New research shows that men are a bit more likely than women to notice memory loss as they age, and the deficits may be gender related.
This study showed that mild cognitive impairment was 1.5 times higher in men compared to women. The researcher, Dr. Ronald Petersen of the Mayo Clinic in Rochester said, “This is the first study conducted among community-dwelling persons to find a higher prevalence of MCI [mild cognitive impairment] in men. If these results are confirmed in other studies, it may suggest that factors related to gender play a role in the disease.”
For example, “men may experience cognitive decline earlier in life but more gradually, whereas women may transition from normal memory directly to dementia at a later age but more quickly.”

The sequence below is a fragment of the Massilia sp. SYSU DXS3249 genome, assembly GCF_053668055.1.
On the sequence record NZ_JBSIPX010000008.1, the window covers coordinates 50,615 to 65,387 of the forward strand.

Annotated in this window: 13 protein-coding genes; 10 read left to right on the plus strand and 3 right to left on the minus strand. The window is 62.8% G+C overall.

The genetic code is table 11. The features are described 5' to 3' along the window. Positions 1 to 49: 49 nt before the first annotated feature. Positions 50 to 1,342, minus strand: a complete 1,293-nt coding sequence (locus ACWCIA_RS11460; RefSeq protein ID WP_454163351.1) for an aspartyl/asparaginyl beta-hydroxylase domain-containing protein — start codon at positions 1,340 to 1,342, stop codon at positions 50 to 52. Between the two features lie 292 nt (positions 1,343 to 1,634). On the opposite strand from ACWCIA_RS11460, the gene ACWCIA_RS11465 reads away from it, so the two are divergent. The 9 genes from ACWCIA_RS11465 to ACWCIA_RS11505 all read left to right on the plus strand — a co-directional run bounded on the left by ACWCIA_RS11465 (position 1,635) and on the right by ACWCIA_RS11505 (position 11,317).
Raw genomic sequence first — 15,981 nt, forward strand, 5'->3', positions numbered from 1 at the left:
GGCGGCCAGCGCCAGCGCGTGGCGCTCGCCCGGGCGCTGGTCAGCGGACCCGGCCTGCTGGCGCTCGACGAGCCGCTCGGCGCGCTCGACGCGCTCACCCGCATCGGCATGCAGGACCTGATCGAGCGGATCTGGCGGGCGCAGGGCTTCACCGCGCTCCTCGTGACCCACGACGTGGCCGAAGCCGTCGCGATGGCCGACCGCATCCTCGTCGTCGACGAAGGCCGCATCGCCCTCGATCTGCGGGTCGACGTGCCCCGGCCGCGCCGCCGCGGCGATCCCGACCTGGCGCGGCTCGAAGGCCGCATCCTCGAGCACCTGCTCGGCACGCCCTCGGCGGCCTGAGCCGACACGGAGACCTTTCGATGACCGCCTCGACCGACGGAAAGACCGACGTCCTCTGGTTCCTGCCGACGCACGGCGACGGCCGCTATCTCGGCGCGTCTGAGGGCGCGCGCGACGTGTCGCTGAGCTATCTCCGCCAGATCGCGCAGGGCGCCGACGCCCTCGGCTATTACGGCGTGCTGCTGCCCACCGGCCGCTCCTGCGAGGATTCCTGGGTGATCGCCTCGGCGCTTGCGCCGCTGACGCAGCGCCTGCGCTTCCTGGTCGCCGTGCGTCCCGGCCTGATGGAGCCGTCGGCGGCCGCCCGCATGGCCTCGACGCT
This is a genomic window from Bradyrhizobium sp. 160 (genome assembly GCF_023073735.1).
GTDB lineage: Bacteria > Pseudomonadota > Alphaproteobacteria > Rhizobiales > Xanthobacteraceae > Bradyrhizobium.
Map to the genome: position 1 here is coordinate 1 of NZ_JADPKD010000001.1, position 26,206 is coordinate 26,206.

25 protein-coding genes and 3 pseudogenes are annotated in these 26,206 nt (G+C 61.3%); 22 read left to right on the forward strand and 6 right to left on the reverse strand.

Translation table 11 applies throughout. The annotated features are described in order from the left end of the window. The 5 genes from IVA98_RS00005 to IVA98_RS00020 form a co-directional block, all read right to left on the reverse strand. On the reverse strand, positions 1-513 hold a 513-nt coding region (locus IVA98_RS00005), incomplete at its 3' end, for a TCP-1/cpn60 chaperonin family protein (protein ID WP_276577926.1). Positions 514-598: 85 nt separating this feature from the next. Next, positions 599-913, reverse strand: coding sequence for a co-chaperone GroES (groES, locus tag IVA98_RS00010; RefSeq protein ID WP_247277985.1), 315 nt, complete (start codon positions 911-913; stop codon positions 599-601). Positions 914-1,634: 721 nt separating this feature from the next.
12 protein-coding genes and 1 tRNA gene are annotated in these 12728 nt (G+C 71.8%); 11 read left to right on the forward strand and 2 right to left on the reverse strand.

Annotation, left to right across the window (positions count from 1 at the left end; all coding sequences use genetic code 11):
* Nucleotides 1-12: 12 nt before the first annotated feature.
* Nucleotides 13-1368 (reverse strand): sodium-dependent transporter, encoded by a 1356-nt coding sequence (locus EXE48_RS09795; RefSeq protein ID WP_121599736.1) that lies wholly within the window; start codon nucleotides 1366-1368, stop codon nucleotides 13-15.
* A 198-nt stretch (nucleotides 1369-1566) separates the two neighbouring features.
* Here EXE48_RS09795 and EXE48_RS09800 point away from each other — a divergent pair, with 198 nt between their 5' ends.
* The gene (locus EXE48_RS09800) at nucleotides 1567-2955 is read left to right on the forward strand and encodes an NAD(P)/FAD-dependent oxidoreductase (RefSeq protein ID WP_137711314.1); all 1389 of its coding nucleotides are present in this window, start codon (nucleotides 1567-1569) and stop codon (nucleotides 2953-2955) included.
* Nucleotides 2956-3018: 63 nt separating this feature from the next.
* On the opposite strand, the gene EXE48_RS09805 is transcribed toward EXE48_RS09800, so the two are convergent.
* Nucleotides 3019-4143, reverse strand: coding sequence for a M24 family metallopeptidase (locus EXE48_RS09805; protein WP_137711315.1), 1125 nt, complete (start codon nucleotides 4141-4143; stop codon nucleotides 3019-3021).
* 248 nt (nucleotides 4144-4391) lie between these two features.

The researchers conducted in-person interviews with 2,050 men and women between the ages of 70 and 89 in Olmstead County, Minn. Participants were asked about their memories and their medical history. They were tested on memory and thinking skills. The results:
- 14% of participants had mild cognitive impairment.
- About 10% had dementia.
- 76% had normal memory and thinking skills.
- 19% of the men had mild cognitive impairment, compared to 14% of the women.
- 3.3% of those interviewed face-to-face had a dementia that had not been detected by records or other methods.
As many of you know, I experienced a traumatic brain injury in a bike accident a couple of years ago. I’m just now trying out a new treatment for improving my memory.
I’ll let you know how it goes!